With the dissolution of the Soviet Union and a new Chinese economic policy requiring full payment for fuel and fertilizer purchases, the DPRK could no longer acquire the energy and other inputs needed to maintain productivity in agriculture or industry. The whole economy began to contract, most clearly evidenced by the sharp decline of food production. Two years of floods followed by a year of widespread drought further compounded the problem. Grain production in 1996 and 1997 fell to about 42 percent of its 1989 peak.
The initial response by government and the people was to work harder and longer with the resources at hand. Urban residents were mobilized to work on farms during the planting and harvest seasons, and marginal lands were brought into production. But this approach could only accomplish so much. As in South and Southeast Asia, farmers found that yields of so-called high-yielding varieties of rice and corn fell drastically when deprived of fertilizer. Lacking fuel or repair parts for tractors and rice planters, farmers struggled to complete tasks on time. With international assistance, double cropping (of winter wheat or barley or of spring potatoes) was re-introduced in an effort to wring more food from a limited land resource. Steep hillsides were cleared of trees and brush to use as heating and cooking fuel, and to make way for the planting of emergency crops of corn. Lacking adequate fertilizer, yields were low and erosion severe, but a few more baskets of grain were harvested.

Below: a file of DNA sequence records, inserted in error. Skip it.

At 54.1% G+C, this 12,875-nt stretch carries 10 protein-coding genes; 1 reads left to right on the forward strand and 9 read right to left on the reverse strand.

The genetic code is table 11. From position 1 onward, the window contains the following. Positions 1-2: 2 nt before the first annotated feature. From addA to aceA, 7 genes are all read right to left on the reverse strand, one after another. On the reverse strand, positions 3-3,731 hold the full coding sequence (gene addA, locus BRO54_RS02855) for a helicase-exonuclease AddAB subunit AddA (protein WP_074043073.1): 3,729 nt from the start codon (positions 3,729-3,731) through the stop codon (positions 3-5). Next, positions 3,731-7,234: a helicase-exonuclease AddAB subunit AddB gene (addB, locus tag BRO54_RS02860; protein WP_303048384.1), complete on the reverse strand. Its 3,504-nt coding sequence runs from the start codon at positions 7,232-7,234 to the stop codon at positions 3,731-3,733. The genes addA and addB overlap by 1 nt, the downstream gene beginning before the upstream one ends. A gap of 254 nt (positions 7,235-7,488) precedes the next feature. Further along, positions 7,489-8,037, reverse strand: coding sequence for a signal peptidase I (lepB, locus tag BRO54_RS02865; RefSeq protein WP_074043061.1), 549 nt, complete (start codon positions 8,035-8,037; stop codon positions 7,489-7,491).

Applying Better Farming Practices
In this food emergency, short-term results were crucial. The initial response of the Korean people and international donors was appropriate: fully exploit all available resources, even at the cost of later degradation; provide food aid to address the acute need; and provide fertilizer to support immediate increases in farm production. Donors could have sent even more fertilizer, but most preferred to supply food because of an aversion to “propping up the economy of a totalitarian state.” Purchase of fertilizer would have yielded eight times as much food as the equivalent direct expenditure of food, and helped to revive the cooperative farms. But North Korea’s questionable status among Western governments has led to a politically motivated and specious distinction between “humanitarian” assistance (i.e. food) and “development” assistance that might rebuild the DPRK economy.